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Don't dismiss sweet wines - it's a big mistake!

by , 15 August 2013

Because of their sweetness, many wine drinkers view sweet wines with an air of disdain. They either associate them with drunken nights at varsity where the cheapest wines they could afford were also the sweetest... Or live under the false premise that sweet wines are just for ladies. This isn't true. A good sweet wine can be just as delicious and inspiring for your dinner guests as a mature Bordeaux if you know what you're doing. Here's how to pick one…

It makes no sense, but sweet wines are like the black sheep of the wine list.

But here’s the thing: True wine connoisseurs know that nothing rounds off a meal like a great sweet wine.

And it’s not just desserts that sweet wines pair well with… Pick the right one, and you’ll add a new dimension to spicy foods and curry.

Hallmarks of a great sweet wine

There are three factors to consider when looking for the right sweet wine to pair with your meal, writes vinoinlove.com.

  1. Intensity – Intense wines call for rich dishes and desserts or for no dessert at all – think creamy desserts like Tirimisu.
  2. Sweetness – Make sure your wine is sweeter than the dessert. It’s one of the reasons why port works so well with chocolate.
  3. Acidity – Acidic sweet wines pair well with fruity desserts, which have a natural acidity. Reislings, for example, work well with a fruity Pavlova or salsas.

Look out for these sweet wine varieties in your local bottle store…

Fortified wines: These wines include well-known sweet wine varieties like sherry, port, Muscat and Vermouth. Fortified wines are named so because the winemaker either added alcohol during the fermentation process or after it to retain the wine natural sugars or increase the wine’s sugar content. 

Ice Wines: These rich, ultra-sweet wines are made from grapes that are frozen on the vine and then pressed and fermented. Ice wines are a great no dessert option if your guests want something sweet to end a meal but don’t want to indulge in a dessert.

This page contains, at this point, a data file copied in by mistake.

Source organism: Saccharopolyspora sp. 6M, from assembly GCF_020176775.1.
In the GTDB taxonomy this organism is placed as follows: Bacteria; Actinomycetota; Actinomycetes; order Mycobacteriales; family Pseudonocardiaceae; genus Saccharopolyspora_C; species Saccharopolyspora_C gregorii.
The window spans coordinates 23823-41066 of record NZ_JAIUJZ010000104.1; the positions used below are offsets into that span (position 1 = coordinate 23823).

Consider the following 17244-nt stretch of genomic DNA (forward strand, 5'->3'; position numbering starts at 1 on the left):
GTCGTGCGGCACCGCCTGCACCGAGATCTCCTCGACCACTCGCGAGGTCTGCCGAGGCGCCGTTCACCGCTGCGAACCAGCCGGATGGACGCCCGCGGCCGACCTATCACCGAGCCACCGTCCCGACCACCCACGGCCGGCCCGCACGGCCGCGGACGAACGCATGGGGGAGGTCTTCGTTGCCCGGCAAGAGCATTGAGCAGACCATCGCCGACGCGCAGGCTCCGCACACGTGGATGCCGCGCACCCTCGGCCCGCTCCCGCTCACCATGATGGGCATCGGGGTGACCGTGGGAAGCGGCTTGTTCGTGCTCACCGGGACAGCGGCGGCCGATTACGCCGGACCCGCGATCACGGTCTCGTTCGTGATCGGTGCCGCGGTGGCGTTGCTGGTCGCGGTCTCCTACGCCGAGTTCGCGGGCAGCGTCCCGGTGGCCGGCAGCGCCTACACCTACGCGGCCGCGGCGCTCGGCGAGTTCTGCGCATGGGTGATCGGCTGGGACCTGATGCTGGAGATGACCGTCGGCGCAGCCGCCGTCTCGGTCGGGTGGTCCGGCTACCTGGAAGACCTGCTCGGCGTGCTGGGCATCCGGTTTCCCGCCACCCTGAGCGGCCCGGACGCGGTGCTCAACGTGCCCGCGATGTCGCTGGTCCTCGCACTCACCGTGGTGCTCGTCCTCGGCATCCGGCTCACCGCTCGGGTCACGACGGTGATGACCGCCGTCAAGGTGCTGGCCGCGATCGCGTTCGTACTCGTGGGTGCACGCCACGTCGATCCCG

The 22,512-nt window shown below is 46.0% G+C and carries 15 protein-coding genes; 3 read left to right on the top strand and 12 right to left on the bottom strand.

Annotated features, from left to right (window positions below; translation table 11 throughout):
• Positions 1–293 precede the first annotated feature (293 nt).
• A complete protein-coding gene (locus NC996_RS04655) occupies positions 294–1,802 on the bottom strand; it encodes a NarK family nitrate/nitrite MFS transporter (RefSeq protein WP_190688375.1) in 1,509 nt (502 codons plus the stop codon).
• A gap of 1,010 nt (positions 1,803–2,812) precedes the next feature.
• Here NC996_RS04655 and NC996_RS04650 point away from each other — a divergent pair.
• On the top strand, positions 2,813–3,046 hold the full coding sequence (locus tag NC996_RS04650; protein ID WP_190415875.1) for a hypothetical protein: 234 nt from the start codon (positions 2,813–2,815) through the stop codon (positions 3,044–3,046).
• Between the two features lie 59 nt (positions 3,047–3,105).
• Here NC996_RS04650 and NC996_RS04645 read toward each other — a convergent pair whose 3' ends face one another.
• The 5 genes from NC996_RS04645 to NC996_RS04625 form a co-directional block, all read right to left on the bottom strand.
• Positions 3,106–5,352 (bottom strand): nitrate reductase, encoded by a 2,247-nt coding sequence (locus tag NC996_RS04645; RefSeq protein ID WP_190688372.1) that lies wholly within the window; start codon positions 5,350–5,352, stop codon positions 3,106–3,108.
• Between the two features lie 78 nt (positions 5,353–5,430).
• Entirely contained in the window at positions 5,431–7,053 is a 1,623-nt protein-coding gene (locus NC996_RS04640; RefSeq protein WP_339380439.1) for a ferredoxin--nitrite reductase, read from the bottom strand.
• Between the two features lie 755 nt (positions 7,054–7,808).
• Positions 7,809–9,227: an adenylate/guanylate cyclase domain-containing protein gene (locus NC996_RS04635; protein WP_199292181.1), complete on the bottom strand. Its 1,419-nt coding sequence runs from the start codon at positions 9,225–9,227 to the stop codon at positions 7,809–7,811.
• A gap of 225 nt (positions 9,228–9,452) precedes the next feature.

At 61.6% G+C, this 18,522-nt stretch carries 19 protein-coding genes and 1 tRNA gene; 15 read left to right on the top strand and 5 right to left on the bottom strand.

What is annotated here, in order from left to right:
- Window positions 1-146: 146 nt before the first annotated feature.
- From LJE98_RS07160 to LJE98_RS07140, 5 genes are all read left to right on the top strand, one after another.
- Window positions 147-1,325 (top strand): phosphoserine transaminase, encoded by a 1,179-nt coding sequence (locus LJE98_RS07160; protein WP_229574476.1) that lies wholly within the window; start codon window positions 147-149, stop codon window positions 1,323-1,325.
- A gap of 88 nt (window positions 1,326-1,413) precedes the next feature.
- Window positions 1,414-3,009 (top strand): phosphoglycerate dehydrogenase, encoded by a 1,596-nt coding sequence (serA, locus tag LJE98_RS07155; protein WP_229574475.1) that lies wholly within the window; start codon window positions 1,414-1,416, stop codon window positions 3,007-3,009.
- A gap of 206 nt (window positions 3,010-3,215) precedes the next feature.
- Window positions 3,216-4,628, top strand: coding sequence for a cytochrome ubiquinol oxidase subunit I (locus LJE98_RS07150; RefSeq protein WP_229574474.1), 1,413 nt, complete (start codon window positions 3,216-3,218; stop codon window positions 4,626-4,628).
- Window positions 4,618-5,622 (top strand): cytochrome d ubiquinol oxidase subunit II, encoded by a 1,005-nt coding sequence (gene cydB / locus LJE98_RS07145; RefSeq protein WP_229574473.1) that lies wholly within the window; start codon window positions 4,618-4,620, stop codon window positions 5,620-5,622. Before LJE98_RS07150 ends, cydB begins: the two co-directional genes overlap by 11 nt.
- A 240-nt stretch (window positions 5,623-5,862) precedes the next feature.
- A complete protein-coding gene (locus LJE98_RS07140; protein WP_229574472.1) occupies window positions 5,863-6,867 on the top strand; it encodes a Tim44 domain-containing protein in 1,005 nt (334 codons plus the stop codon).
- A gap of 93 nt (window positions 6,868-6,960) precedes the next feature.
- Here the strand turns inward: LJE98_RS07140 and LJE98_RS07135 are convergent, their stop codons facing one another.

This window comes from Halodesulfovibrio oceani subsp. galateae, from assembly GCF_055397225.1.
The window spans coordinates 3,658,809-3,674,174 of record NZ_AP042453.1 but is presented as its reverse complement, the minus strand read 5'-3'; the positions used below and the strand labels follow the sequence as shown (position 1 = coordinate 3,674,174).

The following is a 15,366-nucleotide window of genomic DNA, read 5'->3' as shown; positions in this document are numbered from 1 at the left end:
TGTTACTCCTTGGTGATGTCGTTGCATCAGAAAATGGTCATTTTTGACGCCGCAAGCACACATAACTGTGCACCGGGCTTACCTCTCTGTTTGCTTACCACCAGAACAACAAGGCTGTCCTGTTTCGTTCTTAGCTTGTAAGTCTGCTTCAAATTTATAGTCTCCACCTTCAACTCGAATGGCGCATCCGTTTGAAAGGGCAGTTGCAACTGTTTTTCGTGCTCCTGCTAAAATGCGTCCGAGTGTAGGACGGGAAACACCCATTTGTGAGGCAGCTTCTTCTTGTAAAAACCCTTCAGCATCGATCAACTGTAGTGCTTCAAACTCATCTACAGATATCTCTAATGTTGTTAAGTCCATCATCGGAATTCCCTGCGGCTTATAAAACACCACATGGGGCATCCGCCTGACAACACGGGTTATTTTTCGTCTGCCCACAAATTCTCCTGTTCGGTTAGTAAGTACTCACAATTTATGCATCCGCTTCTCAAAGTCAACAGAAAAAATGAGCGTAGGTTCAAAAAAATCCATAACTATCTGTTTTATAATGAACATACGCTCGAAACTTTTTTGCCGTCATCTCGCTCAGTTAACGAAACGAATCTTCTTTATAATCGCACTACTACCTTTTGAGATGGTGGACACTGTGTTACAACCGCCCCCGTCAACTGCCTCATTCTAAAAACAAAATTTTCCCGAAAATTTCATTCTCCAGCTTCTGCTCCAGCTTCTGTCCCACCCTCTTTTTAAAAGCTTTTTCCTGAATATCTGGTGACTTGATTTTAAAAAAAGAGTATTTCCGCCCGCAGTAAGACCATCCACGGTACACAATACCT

Moscato: This is a semi-sparkling, semi-sweet to sweet, lighter-bodied white wine made from the Italian Moscato grape. It tends to have a fresh floral, ripe stonefruit and exotic spice flavour.

Riesling: This is a sweet wine with a difference. Unlike most sweet wines, which pair great with desserts, Riesling is the most common non-dessert sweet wine version. It’s fantastic with spicy foods.

Late Harvest Wines: As the name suggests, these wines come from grapes picked later during the harvest season. Because of their picking time, these grapes are more shrivelled than early harvest grapes and this gives them a higher concentration of sugar.

Sauternes: This famed French dessert wine is made from grapes that have been affected by botrytis, also known as “noble rot”. “This renders the grape ugly on the outside and downright delicious on the inside,” notes wine.about.com. Sweeter than most, drinking Sauternes is like drinking liquid gold.

Be the toast of your next dinner party with a great sweet wine to end of your meal

If you’re looking for a great sweet wine to go with your next dinner party, try Klein Constantia’s Vin de Constance. FSP Wine Club buyer, Richard Cranna, believes few sweet wines are as good.

And the critics agree.

“Since being introduced in1986, Vin de Constance has consistently appeared in lists of the world’s top 10 wines,” reports the vineyard’s website. Even more impressive, its “2007 vintage was recently awarded 97 points by Robert Parker, making it the best rated South African sweet wine in history.”



Don't dismiss sweet wines - it's a big mistake!
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